Danger smashes gender barrier

Stunt woman Epper wins lifetime achievement

In 1950, at the age of 9, Jeannie Epper performed her first stunt driving a team of horses in an old Western. Nearly 60 years later, she’s still at it — most recently, in the comedy “Blades of Glory,” she played an ice-skating judge who gets knocked over and landed on by Will Ferrell in the final sequence of the movie.

While most women over 60 would have moaned under the crushing weight of the 6-foot-3 actor, Epper describes the experience merely as “fine.”

“When I’m in the moment, the adrenaline takes over,” she says, though she does concede that “sometimes the next morning my body talks to me.” Epper, who received a lifetime achievement kudo at this year’s Taurus World Stunt Awards — the first time a woman has been honored with the award — is a pioneer in the world of women’s stunts, an industry that is now burgeoning.

Epper also devotes time to mentoring younger stunt women, such as Zoe Bell, a 28-year-old Kiwi who got her start doubling for Lucy Lawless in the series “Xena: Warrior Princess.”

Bell’s big break was taking the punches, martial-arts kicks and sword swipes for Uma Thurman in the two “Kill Bill” pics.

In fact, Quentin Tarantino was so taken with Bell’s talent, he made her a star in “Death Proof” — his segment in the two-part “Grindhouse” homage collaboration with Robert Rodriguez. Bell plays Zoe, who is notably pursued in a hairy car chase by a pedal-to-the-metal psychopath played by Kurt Russell.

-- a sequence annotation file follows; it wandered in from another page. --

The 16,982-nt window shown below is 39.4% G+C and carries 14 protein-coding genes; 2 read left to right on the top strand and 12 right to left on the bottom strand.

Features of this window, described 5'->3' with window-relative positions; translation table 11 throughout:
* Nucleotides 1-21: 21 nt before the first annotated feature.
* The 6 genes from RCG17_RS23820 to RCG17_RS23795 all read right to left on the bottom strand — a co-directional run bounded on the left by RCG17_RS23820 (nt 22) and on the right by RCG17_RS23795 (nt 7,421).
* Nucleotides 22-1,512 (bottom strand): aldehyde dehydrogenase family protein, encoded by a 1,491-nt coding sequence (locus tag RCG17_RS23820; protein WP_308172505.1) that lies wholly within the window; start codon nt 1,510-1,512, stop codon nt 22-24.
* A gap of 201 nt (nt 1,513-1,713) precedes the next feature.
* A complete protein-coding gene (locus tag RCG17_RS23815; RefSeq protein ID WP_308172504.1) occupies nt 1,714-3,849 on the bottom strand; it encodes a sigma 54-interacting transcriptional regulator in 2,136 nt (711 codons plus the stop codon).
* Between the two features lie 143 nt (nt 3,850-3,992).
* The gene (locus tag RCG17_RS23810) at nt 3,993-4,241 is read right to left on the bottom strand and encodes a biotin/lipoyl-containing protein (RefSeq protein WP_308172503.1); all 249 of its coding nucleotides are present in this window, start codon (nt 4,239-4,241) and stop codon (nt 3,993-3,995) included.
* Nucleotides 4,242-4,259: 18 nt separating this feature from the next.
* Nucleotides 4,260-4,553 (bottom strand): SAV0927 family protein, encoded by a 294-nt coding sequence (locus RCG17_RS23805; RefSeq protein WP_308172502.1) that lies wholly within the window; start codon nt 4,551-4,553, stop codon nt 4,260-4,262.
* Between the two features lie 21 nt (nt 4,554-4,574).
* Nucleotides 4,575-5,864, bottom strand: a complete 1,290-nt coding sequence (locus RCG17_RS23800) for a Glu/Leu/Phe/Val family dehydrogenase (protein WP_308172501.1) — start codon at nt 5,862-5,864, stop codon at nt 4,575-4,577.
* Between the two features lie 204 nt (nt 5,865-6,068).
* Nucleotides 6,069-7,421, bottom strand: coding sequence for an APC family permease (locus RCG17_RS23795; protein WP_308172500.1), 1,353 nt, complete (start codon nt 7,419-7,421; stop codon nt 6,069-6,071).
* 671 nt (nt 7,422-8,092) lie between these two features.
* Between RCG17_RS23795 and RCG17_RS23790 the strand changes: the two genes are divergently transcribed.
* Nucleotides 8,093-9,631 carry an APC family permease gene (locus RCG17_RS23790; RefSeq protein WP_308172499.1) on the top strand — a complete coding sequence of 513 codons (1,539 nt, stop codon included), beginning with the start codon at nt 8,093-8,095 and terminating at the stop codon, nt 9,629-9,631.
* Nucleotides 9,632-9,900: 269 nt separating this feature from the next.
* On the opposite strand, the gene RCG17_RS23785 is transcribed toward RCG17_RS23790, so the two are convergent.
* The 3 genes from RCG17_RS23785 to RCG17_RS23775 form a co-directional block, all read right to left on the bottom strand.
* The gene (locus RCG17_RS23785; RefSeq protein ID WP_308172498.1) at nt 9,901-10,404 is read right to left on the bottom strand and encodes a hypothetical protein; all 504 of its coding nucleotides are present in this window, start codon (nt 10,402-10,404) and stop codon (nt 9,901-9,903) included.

Bell didn’t know she’d been cast in the film as an actor until she saw the script. “I saw my name on the front cover, and my first thought was that it was a joke,” she says. “But when I opened it, I saw pages and pages of dialogue with my name on it, and I was, like: ‘What are you thinking? You’re mad!'”

The hardest part of the film for Bell was “trying to not avoid the camera.

“I had to fight the urge to not get in the way of the camera and to put my hands in my face or get my hair out of the way,” she explains.

When Epper got her start, A-list directors certainly weren’t writing scripts based on her art, nor were women getting hired to perform stunts for actresses. Instead, they cast men.

Things opened in the 1970s with a greater number of action TV shows and movies casting female leads, such as “Charlie’s Angels” and “Wonder Woman.” A man couldn’t quite pass for Lynda Carter, for whom Epper doubled throughout “Wonder Woman’s” four-year run.

“Actresses didn’t want hairy-legged boys as doubles,” Epper says. “They wanted pretty girls. It slowly started changing the order of things.”

Nowadays, the playing field is for the most part level. The only time a woman is not cast to double for an actress is if the stunt is physically impossible for a woman to perform, though rigging can most often be made to accommodate the situation.

Sexism hasn’t totally been erased from the equation, however.

“Most of the time it’s pretty subtle,” Bell says. “I feel like most stunt guys in this day and age, if they’re smart and good at what they do, look at people as tools and pick the best one, regardless of boobs or balls. But there are those odd moments when I’m aware I’m having to prove myself over and over with the same person or same group of people.”

Epper is sensitive to how tough the business is for women, and is always on hand to advise and lend support.

“I’m kind of a mother hen,” she says. “I like to help people. They can call me up on set. Not that I know how to do everything right, but I try to keep them from getting hurt, to keep women working. If girls go out and mess up, then guess what? We lose our space. They might start using guys again. I don’t think that will happen, though. We’ve come too far.”